Excommunication threat is ‘something from the Inquisition’
A Redemptorist priest threatened with excommunication for his outspoken views on the Church’s stance on homosexuality, contraception, and the ordination of women has likened his treatment to the Inquisition.
Fr Tony Flannery, a native of Athenry, spoke out about attempts to silence him at a press conference on Sunday. Fr Flannery said he has been ordered not to discuss his views publicly under threat of excommunication. He must also agree not to attend any meetings of the Association of Catholic Priests (ACP), of which he is a founder, until he has publicly articulated his support for traditional Catholic teaching on matters of sex and gender.
Fr Flannery, (66) who joined the Redemptorists in 1964 at seventeen and was ordained 10 years later, said he was forbidden to minister as a priest for most of the past year, and that this will continue until he meets the requirements of the Congregation for the Doctrine of the Faith (CDF).
“I have been ordered not to engage with the media or publish any books or articles,” he added.
The Congregation for the Doctrine of the Faith is a group of cardinals, monsignors, archbishops, and bishops charged with safeguarding and upholding Catholic doctrine. Fr Flannery said the CDF had not contacted him directly and had refused to engage with him, but he had been made aware that the orders were coming from it.
“I have also been ordered not to have any involvement, public or private, with the ACP,” he added. “I was put under a formal precept of obedience not to attend the AGM of the ACP last November by Michael Brehl, Superior General of the Redemptorists. But he made it clear he’d been instructed by the CDF to issue it.”
Fr Flannery said he will be allowed back into ministry only if he writes, signs, and publishes an article — pre-approved by the CDF — accepting that the Catholic Church can never ordain women to the priesthood, and accepting the Church’s stance on contraception, homosexuality, and the refusal of the sacraments to people in second relationships.
“I could not possibly put my name to such an article without impugning my own integrity and conscience,” he said on Sunday. “The Congregation for the Doctrine of the Faith is orchestrating all this while refusing to communicate with me. I have had no direct communication with them. I have never been given an opportunity to meet my accusers, or to understand why this action is being taken against me when I’ve raised the same issues, consistently, for decades.”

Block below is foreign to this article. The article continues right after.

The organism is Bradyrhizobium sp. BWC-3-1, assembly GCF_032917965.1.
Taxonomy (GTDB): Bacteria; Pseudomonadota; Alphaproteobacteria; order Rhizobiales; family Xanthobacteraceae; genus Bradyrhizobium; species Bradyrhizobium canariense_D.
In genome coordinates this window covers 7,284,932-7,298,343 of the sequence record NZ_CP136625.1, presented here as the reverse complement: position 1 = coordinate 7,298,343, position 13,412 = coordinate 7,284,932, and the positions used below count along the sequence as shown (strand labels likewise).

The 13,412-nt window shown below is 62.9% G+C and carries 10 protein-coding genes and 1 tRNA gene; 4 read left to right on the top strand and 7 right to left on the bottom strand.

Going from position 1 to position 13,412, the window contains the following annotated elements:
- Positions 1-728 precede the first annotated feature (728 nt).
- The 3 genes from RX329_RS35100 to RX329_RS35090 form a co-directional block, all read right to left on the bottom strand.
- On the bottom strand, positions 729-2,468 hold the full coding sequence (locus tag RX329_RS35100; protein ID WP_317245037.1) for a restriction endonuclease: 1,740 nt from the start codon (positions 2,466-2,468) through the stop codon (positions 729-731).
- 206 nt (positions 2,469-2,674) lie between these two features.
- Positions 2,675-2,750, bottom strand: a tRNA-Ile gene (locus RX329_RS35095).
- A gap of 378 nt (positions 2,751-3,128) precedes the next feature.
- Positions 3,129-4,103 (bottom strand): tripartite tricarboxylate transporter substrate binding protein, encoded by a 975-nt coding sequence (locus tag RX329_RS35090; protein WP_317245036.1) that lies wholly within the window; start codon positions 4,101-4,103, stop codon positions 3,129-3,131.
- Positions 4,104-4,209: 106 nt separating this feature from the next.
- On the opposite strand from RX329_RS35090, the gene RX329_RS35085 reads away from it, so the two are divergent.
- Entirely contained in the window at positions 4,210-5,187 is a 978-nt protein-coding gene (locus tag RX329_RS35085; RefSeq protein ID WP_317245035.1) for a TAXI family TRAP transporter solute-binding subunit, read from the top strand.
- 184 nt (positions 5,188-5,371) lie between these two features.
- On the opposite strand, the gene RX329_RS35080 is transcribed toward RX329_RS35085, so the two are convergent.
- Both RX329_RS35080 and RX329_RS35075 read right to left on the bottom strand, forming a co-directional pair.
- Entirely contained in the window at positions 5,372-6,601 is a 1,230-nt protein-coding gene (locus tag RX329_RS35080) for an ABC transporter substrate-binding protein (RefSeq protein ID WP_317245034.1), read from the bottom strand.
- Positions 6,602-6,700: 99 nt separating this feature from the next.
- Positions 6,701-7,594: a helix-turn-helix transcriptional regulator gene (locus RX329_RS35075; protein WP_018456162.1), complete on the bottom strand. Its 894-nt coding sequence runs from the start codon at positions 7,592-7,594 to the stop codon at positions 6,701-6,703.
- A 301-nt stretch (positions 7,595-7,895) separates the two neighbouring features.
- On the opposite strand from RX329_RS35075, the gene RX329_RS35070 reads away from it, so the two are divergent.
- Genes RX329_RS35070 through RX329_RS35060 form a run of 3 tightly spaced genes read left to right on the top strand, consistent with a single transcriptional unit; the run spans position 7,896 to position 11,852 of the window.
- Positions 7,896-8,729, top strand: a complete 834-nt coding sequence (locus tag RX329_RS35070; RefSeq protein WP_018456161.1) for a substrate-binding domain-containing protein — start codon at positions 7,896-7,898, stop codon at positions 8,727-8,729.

Fr Flannery said the documentation he received, apparently from the CDF, took the form of a typed A4 page which was unsigned and had no letterhead.
“The only reason that I can be sure that this came from the CDF is that Michael Brehl, the head of the Redemptorists, told me it did,” he said. “All requests for direct communication with the CDF have been ignored.”
Fr Flannery described the actions against him as “frightening, disproportionate and reminiscent of the Inquisition”.
“I have served the Church, the Redemptorists and the people of God for two thirds of my life,” he added. “Throughout that time, I have in good conscience raised issues I believed important for the future of the Church in books and essays largely read by practising Catholics, rather than raising them in mainstream media. I’m hardly a major and subversive figure within the Church deserving excommunication and expulsion from the religious community within which I have lived since my teens.”
He said he was faced with choosing between Rome and his conscience.
“I must also question if the threats are a means, not just of terrifying me into submission, but of sending a message to any other priest expressing views at variance with those of the Roman Curia,” he added. “Submitting to these threats would be a betrayal of my ministry, my fellow priests, and the Catholic people who want change.”
Fr Flannery said that because he believes he is being subjected to unfair treatment, he has taken legal advice under canon and civil law to help him defend his rights as a member of the Church and as an Irish citizen.
Meanwhile the ACP has issued a statement supporting Fr Flannery. “The ACP is disturbed by the procedures evident in this case: the unwillingness to deal directly with the accused person; the injunction to secrecy; the presumption of guilt; the lack of due process,” the organisation said in a statement on its website this week. “They suggest a callousness and even brutality that is in sharp contrast to the compassion of Jesus Christ.
“There is a double standard at work when we preach the value and right of religious freedom to others and fail to honour them within our own Church.”